The crossing was rough in places, still with heavy rain falling, but the ship arrived on time at 19.30 and we drove onto the quayside in the dark. We have to get a little further north now to get to our overnight accommodation at Tonsberg but the roads were good and fairly empty. It carried on raining. The little city is said to be the oldest in Norway, founded by Harald Fairhair in the 9th century.
We checked into a welcoming hotel in Tonsberg, with lots of interesting woodwork inside. Knowing it had been raining all day I was still amused by the distinctive smell of wet dog (we saw one earlier in Reception) when we got in the lift. My wood-panelled en suite room was warm and cosy.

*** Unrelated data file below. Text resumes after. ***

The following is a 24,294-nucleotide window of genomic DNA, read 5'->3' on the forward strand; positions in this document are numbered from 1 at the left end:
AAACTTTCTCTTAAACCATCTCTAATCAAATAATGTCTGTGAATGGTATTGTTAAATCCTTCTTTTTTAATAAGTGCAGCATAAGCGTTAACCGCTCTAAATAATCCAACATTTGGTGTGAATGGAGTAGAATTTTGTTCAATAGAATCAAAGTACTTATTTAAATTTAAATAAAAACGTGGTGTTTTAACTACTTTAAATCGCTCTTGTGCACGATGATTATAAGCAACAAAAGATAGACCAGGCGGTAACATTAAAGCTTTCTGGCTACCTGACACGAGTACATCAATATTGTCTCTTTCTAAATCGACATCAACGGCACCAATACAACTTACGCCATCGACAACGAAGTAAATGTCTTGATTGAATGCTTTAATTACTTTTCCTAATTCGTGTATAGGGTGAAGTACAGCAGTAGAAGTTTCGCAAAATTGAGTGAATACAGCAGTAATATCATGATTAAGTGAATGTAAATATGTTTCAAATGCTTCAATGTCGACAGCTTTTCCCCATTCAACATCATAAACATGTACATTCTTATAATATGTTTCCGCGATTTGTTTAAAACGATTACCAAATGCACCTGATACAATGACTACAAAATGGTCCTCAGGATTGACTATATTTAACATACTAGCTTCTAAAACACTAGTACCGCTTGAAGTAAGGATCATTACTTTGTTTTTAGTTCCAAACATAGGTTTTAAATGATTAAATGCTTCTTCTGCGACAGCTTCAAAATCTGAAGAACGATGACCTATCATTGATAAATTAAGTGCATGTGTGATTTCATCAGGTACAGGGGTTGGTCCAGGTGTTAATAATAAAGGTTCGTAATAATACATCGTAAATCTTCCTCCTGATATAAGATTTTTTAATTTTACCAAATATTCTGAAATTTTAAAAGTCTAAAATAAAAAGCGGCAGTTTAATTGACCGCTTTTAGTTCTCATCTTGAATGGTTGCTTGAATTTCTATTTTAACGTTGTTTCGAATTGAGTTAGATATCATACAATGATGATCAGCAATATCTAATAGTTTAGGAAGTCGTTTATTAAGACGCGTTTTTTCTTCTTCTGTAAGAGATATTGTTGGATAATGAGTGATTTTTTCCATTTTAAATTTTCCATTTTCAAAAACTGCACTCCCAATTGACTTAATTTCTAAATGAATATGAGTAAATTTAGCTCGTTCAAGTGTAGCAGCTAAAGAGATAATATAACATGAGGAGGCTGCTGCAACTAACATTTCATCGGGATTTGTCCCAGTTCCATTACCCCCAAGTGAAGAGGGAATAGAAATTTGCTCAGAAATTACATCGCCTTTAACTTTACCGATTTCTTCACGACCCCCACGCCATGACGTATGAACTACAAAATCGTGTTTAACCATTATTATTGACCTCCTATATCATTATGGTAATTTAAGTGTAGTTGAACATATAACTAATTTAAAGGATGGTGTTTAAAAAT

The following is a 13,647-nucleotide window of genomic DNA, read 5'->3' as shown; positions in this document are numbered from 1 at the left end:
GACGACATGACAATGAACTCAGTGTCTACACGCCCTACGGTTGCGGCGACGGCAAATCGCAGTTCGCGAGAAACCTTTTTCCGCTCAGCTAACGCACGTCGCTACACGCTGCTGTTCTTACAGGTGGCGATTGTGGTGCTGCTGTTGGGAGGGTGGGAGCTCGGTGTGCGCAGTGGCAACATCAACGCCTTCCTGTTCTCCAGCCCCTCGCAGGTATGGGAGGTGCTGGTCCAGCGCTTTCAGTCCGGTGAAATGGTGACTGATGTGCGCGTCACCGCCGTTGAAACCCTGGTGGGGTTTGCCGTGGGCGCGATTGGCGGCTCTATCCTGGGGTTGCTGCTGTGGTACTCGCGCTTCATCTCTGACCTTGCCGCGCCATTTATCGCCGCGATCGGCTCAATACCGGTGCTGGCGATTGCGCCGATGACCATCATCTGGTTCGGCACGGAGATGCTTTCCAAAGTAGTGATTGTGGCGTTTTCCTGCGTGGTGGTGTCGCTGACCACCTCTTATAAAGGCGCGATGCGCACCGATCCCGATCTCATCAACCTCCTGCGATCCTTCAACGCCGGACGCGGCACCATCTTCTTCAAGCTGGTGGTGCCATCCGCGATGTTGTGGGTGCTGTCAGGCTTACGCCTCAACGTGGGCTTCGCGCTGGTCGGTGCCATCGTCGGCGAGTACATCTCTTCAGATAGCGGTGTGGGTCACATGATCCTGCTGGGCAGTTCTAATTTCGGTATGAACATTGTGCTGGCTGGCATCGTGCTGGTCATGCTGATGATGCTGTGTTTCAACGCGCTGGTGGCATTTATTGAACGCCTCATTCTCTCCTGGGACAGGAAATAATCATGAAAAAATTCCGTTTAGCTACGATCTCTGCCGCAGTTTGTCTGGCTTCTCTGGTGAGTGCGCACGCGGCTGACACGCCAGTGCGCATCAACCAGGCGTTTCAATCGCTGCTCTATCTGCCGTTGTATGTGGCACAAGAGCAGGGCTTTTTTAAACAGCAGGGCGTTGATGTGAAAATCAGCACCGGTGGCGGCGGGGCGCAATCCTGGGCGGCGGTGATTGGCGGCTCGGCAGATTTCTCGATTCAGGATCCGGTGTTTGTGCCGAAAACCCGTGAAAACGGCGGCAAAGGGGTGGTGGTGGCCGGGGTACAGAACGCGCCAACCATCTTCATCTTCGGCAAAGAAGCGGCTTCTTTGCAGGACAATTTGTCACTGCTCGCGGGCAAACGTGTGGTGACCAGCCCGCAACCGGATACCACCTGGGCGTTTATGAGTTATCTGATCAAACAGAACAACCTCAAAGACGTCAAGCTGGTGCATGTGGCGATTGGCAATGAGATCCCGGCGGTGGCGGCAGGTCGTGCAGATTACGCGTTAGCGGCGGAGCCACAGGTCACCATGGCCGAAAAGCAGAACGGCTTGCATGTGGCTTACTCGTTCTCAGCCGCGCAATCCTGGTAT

Ships seen: Color Hybrid, Color Viking, Vesleo II, Kosterbris and another, Oslofjord of Fjord Line
To be continued...
17 November 2019
Saturday 21st September 2019
Today is going-home day. Oh well, there's lots still to see and do before I sail from Aegina at 2.15, back to Piraeus. Breakfast was available on the landing near my room, with a wide selection to choose from. I could take everything into my room and enjoy sitting on the balcony with it, as I watched the happenings in part of the harbour. Plentiful supplies of fresh coffee were constantly available.
Then it was time to pack my bag and leave it with Reception and head for the waterfront.
I walked through the back streets, parallel with the water, and marvelled at everything on sale in the street stalls or in the little shops and cafes. There were pretty umbrellas/parasols, clothes, shoes, jewellery, flowers, and of course fruit and vegetables.